Yenifer LeónAge 33
27 May 2020
Yenifer died in hospital from viral pneumonia. She was visiting from Cuba, became trapped in Moscow during the pandemic lockdown and then ran out of money for her HIV medication.
Yenifer, 33, had come to Moscow from Cuba "on a shopping spree," as she told a newspaper on April 22. It was the second time. The previous one, a couple of years ago, brought three suitcases loaded with T-shirts, underwear and kitchenware to the island. The 120 kilos of rigor in goods that the authorities allow Cubans to take to the country. On the island, where the shortage of products increases in value, she sold the material and made a profit. She wanted to repeat the operation to which a good part of the 25,000 Cubans who enter Russia each year are dedicated, and which has become so frequent that it has illuminated an entire irregular infrastructure - housing in flats, transportation, procedures, passages - around to that business.
But the pandemic came. The closing of borders. The self-isolation regime in the Russian capital. The digital pass system to move around the city. Yenifer and thousands of other Cubans were stranded in Moscow. And she ran out of money. And the antiretroviral drugs she was taking. And the roach-filled apartment she lived in was coming down on him. I was worried. Unlike many other Cubans who come to Russia to stay - some, deceived by the mafias with the promise of a job or the commitment to cross them to Europe - Yenifer wanted to return to the Caribbean island. She had insistently called the Cuban consulate without receiving any response, she said. She was afraid of the police, of discrimination for being trans, black, and having HIV.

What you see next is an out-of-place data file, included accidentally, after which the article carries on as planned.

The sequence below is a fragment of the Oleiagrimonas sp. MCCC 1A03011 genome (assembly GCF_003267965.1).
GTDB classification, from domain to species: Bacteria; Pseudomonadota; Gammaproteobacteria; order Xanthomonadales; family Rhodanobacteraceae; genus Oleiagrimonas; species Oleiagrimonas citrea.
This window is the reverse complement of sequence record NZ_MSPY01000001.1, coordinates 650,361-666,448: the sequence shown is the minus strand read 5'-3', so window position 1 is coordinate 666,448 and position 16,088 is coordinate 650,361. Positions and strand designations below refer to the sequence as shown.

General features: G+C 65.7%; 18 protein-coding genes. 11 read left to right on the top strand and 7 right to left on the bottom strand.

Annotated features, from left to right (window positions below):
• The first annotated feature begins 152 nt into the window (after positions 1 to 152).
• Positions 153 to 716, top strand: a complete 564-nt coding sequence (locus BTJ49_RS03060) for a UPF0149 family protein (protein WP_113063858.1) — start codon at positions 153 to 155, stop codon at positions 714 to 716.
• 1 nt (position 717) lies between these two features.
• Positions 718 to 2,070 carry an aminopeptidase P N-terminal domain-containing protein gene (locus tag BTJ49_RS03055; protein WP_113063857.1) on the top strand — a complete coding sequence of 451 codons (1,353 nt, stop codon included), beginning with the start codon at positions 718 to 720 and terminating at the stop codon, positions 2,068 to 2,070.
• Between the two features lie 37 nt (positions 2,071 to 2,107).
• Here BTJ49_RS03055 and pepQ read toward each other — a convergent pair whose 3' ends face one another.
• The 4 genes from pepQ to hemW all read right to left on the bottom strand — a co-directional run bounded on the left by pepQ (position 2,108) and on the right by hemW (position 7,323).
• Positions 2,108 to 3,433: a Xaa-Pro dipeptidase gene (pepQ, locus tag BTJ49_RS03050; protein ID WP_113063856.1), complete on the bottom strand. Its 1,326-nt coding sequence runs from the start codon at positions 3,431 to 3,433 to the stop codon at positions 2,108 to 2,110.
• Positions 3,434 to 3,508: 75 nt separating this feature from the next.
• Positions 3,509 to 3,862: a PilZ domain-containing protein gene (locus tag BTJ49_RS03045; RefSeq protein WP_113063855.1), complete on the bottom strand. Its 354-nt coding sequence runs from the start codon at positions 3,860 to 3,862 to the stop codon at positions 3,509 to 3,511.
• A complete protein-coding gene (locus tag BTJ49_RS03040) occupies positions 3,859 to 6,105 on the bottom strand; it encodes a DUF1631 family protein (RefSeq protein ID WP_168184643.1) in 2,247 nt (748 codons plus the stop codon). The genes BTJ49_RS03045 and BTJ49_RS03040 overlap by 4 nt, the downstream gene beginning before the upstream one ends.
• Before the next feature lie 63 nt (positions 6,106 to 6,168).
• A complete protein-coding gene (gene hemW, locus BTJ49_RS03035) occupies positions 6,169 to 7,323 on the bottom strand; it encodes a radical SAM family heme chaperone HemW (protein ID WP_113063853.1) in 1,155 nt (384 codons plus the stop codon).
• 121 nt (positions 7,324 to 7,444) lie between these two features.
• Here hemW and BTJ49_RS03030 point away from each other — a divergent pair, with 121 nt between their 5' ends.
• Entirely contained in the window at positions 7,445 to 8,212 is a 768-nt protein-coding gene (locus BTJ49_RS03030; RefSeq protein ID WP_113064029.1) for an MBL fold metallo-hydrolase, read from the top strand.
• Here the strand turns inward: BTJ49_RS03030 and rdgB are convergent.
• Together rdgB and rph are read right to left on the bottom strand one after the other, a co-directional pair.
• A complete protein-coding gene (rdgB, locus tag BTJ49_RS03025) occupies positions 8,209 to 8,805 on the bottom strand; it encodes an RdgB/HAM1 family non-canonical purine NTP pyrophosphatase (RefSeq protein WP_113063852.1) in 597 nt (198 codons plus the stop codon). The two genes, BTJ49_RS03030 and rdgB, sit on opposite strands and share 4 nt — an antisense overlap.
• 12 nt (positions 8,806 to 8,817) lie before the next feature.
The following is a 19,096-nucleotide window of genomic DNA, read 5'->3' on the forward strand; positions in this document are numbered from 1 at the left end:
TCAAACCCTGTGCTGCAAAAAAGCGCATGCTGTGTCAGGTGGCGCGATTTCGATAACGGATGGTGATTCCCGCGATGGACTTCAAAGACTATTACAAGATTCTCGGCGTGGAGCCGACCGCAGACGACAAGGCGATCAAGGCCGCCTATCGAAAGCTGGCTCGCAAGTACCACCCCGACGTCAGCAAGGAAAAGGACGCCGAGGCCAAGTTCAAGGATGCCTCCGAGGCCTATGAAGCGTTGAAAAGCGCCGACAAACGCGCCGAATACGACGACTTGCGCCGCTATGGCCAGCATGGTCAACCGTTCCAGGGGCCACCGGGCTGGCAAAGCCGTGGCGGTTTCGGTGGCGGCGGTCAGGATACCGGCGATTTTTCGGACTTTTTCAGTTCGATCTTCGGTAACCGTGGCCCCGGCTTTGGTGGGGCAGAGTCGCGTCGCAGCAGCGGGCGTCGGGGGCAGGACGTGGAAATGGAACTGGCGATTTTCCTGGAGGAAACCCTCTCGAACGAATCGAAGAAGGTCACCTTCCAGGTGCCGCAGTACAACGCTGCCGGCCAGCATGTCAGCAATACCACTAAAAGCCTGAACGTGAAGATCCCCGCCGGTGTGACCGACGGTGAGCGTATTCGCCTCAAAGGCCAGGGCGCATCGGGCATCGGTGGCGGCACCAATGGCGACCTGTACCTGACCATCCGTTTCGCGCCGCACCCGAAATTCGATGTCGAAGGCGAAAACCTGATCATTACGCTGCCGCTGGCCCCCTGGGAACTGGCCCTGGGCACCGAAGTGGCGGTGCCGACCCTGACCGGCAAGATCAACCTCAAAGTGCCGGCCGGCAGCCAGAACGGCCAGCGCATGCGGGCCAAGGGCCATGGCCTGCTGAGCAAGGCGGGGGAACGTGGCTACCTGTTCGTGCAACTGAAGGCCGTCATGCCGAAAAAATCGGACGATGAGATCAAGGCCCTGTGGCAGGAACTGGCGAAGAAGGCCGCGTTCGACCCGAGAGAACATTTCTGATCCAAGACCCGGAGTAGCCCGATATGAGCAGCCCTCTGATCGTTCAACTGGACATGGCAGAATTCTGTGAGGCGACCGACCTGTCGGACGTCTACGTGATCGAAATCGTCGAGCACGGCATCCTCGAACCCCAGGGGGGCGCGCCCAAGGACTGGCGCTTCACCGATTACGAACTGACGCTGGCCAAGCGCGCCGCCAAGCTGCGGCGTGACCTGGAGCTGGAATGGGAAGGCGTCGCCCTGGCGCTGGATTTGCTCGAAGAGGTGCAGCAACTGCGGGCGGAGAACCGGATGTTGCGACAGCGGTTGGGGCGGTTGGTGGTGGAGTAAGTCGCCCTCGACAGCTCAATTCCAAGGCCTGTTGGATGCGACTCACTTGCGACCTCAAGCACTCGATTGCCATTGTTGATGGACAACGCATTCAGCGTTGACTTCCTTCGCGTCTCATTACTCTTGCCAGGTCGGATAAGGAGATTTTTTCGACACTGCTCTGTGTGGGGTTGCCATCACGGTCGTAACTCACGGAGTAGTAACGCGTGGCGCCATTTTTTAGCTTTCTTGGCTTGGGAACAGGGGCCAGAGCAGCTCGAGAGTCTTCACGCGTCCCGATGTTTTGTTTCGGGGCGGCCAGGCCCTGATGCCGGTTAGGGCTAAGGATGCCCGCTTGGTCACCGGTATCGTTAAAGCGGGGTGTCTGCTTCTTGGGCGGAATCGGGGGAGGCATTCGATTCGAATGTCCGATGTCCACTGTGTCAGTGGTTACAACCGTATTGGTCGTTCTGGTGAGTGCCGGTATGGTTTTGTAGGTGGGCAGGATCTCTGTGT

"I can not take anymore. On Monday I will request discharge, ”said one of the last messages from the AE Rabujin tuberculosis hospital in Moscow. "Blessings! They already did the analyzes and the plates, now to wait for results, ”said another, edged with emoticons. her favorite: the little face that sends a heart-shaped kiss.
On May 5 she began to feel bad. A journey then began through the ins and outs of the Russian health system that ends with those unanswered calls to her mobile. Yenifer was admitted to Moscow's infectious hospital number 2. It was suspected that she could be infected with coronavirus, but the tests were negative. She was diagnosed with viral pneumonia but from other causes, she then explained by phone. She was there for 23 days. She did not speak Russian and could only communicate with the Google translator, says Anna Voronkova, a volunteer who collaborates independently to help the Cuban community. “Sher case exemplifies that if you don't know the language or the rules, if you don't know how to navigate the paper bureaucracy, it's as if you don't have rights. And even more so if you are a trans woman in a country like Russia, ”says Voronkova, who regrets the low collaboration of the Cuban consular authorities.in a time of need for the global health crisis. The system thus rests precariously on the shoulders of volunteers and specialized NGOs without which the most vulnerable would not have assistance.
On March 22, when she thought she was going to be discharged, she was sent to the Rabujin Hospital. She had been diagnosed with tuberculosis. She remained there for five days. When Voronkova called the center less than a week later, she was told that she had died a few hours ago. That she had two-thirds of her lungs badly damaged.
Her family is still waiting for more information from the Cuban consular authorities. "We are devastated, nobody tells us anything," laments her mother, Carmen Cárdenas, by phone from Jovellanos, east of Havana. She was a single mother, she says, and although she has another daughter and is a great support, she was very close to Yenifer. She explains that she wants to repatriate the body and her belongings, but that she cannot explain if it is possible and how.